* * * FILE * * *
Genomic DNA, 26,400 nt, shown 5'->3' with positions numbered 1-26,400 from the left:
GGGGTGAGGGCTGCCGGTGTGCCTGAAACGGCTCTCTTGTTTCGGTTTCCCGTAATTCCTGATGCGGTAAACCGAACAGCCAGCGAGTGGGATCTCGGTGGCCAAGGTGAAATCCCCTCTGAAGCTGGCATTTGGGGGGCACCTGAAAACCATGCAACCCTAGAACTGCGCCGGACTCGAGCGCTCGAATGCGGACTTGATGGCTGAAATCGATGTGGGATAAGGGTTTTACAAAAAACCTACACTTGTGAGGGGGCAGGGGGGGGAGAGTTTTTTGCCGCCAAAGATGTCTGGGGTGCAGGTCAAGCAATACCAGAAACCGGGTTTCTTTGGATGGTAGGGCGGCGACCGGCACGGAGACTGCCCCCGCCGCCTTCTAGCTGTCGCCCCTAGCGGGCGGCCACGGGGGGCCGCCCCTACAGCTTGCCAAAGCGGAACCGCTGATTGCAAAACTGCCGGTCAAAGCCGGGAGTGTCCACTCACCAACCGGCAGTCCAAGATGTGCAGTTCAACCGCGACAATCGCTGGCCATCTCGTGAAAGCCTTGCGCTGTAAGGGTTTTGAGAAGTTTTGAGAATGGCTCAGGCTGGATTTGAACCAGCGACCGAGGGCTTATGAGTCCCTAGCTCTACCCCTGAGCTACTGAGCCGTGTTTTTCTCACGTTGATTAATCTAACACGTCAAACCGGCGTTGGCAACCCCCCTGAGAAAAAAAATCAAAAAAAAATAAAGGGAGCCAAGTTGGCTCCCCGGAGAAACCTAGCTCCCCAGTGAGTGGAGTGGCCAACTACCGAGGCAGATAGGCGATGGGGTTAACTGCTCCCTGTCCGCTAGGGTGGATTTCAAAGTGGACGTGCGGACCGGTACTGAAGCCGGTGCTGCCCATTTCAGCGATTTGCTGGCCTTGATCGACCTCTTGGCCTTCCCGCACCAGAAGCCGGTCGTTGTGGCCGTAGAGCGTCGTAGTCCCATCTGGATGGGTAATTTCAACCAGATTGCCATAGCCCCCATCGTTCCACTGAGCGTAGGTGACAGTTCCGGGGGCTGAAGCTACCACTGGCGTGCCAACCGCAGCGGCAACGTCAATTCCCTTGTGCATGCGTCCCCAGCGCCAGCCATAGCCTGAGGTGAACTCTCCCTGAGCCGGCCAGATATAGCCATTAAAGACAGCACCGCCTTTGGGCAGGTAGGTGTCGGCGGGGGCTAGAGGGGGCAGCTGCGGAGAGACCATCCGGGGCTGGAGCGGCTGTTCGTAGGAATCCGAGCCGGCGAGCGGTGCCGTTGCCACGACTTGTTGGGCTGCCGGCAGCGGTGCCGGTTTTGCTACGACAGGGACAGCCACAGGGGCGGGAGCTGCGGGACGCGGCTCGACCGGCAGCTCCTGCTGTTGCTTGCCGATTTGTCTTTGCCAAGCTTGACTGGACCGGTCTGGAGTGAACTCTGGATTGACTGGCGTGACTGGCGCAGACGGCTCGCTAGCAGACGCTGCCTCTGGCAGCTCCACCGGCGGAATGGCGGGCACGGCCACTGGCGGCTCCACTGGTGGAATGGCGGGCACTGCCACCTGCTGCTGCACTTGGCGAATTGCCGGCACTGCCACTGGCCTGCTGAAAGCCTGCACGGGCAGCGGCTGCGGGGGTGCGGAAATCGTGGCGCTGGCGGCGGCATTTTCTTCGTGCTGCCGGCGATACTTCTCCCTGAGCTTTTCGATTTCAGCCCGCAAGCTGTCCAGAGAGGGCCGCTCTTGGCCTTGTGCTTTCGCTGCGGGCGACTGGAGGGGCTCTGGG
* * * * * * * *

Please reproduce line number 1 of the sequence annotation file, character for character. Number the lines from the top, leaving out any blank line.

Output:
Genomic DNA, 26,400 nt, shown 5'->3' with positions numbered 1-26,400 from the left: